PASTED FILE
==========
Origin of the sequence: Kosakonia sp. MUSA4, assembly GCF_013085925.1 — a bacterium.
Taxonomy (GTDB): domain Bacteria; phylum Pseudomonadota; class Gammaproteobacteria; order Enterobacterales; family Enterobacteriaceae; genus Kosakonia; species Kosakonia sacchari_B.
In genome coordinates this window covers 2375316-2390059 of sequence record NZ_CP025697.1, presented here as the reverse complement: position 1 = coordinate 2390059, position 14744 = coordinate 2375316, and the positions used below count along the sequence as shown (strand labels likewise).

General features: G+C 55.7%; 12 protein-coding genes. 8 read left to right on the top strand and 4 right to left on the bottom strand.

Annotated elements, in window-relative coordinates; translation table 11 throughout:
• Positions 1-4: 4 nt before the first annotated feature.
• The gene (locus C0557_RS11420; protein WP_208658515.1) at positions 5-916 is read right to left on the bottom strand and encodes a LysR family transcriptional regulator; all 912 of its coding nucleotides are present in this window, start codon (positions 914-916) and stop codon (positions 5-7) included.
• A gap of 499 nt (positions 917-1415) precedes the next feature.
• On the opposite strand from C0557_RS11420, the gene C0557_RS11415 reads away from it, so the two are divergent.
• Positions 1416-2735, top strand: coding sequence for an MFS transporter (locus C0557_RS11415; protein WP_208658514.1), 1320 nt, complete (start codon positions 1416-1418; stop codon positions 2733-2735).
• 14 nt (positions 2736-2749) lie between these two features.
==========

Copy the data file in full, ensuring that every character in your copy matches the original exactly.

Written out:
Origin of the sequence: Kosakonia sp. MUSA4, assembly GCF_013085925.1 — a bacterium.
Taxonomy (GTDB): domain Bacteria; phylum Pseudomonadota; class Gammaproteobacteria; order Enterobacterales; family Enterobacteriaceae; genus Kosakonia; species Kosakonia sacchari_B.
In genome coordinates this window covers 2375316-2390059 of sequence record NZ_CP025697.1, presented here as the reverse complement: position 1 = coordinate 2390059, position 14744 = coordinate 2375316, and the positions used below count along the sequence as shown (strand labels likewise).

General features: G+C 55.7%; 12 protein-coding genes. 8 read left to right on the top strand and 4 right to left on the bottom strand.

Annotated elements, in window-relative coordinates; translation table 11 throughout:
• Positions 1-4: 4 nt before the first annotated feature.
• The gene (locus C0557_RS11420; protein WP_208658515.1) at positions 5-916 is read right to left on the bottom strand and encodes a LysR family transcriptional regulator; all 912 of its coding nucleotides are present in this window, start codon (positions 914-916) and stop codon (positions 5-7) included.
• A gap of 499 nt (positions 917-1415) precedes the next feature.
• On the opposite strand from C0557_RS11420, the gene C0557_RS11415 reads away from it, so the two are divergent.
• Positions 1416-2735, top strand: coding sequence for an MFS transporter (locus C0557_RS11415; protein WP_208658514.1), 1320 nt, complete (start codon positions 1416-1418; stop codon positions 2733-2735).
• 14 nt (positions 2736-2749) lie between these two features.